One bus driver I asked, a middle aged, mustached gentleman, gave his opinion on our fashion sense: “Oh, you guys? Yeah, I know you; you always go around in the craziest get-ups. I know I didn’t dress like that in high school.” It seems that we are more closely observed than expected.

Several other bus drivers commented on our manners, though there seemed to be conflicting opinions. “The kids who get off on Mangin always say thank you. It’s nice to get that back when you work all day” said one driver. However, the 8:45 driver said “I can always recognize one of you because in the morning you bang on the doors to be let in and crowd the doors and middle of the bus. In the afternoon, you’re all loud and I can’t stand how many of you there are on Avenue D. I almost want to skip the stop.”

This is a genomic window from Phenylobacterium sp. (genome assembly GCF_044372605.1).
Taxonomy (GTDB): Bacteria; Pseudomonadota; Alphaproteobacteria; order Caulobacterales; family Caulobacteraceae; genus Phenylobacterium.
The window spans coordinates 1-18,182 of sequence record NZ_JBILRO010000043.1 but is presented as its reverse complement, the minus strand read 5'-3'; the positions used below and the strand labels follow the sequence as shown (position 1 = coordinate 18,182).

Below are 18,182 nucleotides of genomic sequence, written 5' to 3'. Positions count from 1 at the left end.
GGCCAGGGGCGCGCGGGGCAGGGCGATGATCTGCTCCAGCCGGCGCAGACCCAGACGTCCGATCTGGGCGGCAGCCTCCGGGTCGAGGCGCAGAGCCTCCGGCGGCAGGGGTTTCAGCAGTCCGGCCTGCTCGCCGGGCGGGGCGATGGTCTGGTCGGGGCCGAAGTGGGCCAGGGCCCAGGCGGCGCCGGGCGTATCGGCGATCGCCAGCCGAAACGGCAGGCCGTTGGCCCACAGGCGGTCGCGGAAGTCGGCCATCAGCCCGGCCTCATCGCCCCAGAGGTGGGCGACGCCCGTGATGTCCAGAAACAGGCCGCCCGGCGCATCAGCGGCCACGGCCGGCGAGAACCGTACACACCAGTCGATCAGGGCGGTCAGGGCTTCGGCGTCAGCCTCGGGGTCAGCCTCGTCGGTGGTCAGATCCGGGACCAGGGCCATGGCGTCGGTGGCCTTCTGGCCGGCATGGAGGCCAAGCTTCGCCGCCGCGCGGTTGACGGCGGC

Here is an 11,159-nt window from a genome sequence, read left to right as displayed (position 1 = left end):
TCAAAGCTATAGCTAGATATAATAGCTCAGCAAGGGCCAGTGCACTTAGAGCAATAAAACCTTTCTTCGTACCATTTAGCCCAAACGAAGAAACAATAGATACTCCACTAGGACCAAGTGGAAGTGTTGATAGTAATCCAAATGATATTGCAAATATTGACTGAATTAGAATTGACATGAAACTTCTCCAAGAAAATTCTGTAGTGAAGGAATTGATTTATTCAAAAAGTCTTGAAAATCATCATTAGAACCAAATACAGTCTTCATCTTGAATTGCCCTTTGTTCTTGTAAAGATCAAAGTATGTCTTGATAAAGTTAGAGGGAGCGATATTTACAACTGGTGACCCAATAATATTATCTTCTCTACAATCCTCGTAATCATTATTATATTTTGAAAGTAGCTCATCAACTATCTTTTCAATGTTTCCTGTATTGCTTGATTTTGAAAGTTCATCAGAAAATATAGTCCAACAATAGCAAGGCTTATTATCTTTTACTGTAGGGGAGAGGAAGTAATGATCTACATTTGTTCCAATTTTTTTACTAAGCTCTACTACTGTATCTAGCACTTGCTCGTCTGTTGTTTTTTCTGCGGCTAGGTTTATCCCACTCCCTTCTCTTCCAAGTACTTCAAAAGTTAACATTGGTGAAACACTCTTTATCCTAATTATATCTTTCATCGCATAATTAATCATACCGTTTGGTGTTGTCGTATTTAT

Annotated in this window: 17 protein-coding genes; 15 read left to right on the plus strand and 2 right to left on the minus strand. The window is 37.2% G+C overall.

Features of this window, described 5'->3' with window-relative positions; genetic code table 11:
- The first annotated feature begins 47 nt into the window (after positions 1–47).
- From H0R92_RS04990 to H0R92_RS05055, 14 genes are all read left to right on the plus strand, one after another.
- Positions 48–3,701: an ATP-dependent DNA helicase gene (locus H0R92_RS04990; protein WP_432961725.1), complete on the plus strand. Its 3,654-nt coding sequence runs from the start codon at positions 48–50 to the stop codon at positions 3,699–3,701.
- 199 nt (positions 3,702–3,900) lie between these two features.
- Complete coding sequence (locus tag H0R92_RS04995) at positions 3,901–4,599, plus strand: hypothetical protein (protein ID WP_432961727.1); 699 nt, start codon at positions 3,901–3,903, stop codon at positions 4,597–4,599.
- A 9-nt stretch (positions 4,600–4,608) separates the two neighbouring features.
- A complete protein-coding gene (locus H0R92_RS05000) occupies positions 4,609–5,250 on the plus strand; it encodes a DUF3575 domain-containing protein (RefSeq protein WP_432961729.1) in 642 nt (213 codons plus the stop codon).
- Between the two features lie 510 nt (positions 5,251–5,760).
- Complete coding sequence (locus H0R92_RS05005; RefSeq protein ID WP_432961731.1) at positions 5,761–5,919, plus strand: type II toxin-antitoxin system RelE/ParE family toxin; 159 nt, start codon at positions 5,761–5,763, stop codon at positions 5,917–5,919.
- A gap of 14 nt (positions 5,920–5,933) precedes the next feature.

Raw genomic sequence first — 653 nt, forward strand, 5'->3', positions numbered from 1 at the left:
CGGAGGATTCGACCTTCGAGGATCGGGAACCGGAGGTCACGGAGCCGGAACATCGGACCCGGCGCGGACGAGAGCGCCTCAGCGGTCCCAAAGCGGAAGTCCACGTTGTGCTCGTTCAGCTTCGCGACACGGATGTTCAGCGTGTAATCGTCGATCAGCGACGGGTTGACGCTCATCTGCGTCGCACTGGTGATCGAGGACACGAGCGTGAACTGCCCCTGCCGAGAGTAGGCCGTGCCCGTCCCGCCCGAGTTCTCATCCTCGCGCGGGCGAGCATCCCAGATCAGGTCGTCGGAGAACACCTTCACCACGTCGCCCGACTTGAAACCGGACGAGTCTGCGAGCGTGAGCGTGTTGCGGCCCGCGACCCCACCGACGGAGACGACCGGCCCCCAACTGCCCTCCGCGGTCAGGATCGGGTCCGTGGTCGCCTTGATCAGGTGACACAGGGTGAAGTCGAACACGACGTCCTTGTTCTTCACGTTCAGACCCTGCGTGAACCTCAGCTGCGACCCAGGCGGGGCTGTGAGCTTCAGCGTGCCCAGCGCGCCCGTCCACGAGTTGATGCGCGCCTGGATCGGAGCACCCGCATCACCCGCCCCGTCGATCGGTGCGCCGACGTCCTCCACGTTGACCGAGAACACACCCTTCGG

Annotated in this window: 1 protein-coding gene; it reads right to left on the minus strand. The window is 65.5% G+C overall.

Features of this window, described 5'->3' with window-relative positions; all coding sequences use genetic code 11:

Do these drivers receive different batches of Bardians? It seems unlikely. Were the drivers with negative views just having bad days? Whatever the reason, it is clear that our ‘chauffeurs’ opinions of Bardians are as diverse as our community.




Gloria Bazargan ’10

Every period and sometimes before school, BHSEC students crowd into the library hoping to find a laptop to finish last night’s Seminar homework. Very few students are aware that the new shortage is due to a massive theft of BHSEC laptops and projectors that occurred over the summer.

On Monday June 30th 2008, twelve laptops and two LCD projectors were stolen from the school. A busted laptop cart found on the first floor indicates that the thieves tried, but failed, to steal an additional cart of laptops. The police were informed immediately of the break-in, yet they still have no leads. Principal Peterson doubts that the thieves will ever be implicated. He believes that the criminals entered the building through the roof while there were still scaffolding stairs on the outside of the building.